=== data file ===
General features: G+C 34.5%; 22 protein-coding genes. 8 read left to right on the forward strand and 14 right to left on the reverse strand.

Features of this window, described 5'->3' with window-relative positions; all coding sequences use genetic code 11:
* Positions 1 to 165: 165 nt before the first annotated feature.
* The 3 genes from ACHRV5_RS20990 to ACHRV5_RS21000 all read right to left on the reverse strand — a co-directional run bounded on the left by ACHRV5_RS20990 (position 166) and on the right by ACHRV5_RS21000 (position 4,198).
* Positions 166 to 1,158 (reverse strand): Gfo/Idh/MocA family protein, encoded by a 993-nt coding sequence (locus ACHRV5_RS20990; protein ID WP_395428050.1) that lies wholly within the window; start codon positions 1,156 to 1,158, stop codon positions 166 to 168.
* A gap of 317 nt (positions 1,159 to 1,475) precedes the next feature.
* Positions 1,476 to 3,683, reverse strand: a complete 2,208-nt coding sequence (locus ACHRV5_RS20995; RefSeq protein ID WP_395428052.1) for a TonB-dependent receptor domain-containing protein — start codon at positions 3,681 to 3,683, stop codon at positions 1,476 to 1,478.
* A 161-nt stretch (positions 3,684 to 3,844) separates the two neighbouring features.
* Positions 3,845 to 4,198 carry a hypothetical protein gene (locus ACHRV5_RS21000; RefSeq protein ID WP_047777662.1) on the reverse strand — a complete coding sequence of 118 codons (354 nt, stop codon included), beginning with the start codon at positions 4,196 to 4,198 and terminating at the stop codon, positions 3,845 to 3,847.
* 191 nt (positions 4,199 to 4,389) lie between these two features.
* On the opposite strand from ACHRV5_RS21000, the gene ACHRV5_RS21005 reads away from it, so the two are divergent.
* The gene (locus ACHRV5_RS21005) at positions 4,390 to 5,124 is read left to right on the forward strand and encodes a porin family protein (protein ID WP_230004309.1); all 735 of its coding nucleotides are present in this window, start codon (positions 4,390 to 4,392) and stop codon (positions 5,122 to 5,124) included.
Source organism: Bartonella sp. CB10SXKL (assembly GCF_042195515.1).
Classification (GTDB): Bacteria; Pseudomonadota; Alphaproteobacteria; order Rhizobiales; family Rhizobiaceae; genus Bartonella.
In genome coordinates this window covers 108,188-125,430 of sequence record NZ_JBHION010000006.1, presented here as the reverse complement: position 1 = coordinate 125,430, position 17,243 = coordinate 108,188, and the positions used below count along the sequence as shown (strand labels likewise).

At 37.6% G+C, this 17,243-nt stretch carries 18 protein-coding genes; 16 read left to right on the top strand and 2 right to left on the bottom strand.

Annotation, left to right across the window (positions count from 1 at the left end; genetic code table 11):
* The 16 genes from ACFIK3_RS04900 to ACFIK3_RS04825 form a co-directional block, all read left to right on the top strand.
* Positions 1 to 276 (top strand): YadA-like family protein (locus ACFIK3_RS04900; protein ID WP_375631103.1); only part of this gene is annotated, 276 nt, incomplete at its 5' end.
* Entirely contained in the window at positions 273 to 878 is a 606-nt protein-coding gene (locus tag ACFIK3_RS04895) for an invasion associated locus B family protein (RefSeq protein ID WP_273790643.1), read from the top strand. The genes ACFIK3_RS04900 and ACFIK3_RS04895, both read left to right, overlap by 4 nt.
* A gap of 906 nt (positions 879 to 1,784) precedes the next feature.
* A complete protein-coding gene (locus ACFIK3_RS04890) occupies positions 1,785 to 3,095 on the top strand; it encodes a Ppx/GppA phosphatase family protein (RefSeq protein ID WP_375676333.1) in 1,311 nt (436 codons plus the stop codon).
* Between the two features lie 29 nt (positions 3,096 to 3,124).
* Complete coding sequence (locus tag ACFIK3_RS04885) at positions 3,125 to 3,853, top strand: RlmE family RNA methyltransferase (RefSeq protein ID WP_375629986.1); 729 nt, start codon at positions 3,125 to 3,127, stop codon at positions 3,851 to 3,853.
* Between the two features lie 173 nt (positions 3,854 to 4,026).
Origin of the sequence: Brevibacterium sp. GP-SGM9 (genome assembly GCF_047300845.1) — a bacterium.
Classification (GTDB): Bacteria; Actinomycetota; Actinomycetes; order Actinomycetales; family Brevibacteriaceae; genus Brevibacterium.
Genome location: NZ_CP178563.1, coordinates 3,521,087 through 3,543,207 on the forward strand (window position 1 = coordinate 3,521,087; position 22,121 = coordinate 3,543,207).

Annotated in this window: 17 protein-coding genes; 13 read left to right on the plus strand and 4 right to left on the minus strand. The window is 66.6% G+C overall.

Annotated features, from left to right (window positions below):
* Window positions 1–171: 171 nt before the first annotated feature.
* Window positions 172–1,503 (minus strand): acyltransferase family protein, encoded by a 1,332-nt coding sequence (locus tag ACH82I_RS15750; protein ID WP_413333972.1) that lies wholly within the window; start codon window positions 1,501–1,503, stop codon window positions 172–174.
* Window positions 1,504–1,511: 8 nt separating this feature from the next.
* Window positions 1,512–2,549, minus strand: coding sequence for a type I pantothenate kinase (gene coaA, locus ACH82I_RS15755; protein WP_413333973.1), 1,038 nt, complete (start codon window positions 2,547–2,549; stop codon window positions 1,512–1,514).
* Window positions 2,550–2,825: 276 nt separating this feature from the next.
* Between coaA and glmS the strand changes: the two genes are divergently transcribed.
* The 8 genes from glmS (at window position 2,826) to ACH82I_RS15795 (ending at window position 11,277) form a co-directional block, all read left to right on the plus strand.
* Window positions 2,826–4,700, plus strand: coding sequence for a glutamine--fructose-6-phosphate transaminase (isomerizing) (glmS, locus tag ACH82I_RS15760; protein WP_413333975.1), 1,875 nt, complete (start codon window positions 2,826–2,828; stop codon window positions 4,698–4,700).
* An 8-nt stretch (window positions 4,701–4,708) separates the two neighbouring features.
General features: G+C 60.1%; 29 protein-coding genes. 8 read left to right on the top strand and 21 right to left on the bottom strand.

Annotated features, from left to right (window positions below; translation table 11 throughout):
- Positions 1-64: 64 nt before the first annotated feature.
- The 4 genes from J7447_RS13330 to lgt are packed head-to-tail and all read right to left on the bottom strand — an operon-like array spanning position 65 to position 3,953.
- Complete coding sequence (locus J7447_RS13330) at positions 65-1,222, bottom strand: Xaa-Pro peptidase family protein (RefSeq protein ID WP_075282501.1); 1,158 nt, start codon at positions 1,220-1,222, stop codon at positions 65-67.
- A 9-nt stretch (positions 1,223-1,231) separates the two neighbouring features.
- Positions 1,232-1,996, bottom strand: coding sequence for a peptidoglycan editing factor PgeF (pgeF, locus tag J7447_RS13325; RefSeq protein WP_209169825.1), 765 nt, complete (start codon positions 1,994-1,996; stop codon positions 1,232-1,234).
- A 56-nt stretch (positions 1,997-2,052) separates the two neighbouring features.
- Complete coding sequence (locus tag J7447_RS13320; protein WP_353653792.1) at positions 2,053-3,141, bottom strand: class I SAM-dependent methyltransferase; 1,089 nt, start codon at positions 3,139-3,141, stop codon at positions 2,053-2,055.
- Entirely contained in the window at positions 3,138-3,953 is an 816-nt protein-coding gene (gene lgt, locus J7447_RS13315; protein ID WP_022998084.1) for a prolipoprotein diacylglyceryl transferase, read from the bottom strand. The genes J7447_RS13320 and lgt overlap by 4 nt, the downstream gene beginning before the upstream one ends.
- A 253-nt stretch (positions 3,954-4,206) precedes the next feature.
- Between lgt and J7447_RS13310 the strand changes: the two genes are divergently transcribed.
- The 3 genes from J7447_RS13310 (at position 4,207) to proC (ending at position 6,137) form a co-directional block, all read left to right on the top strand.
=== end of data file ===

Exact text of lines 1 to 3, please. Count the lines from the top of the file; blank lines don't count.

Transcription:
General features: G+C 34.5%; 22 protein-coding genes. 8 read left to right on the forward strand and 14 right to left on the reverse strand.

Features of this window, described 5'->3' with window-relative positions; all coding sequences use genetic code 11:
* Positions 1 to 165: 165 nt before the first annotated feature.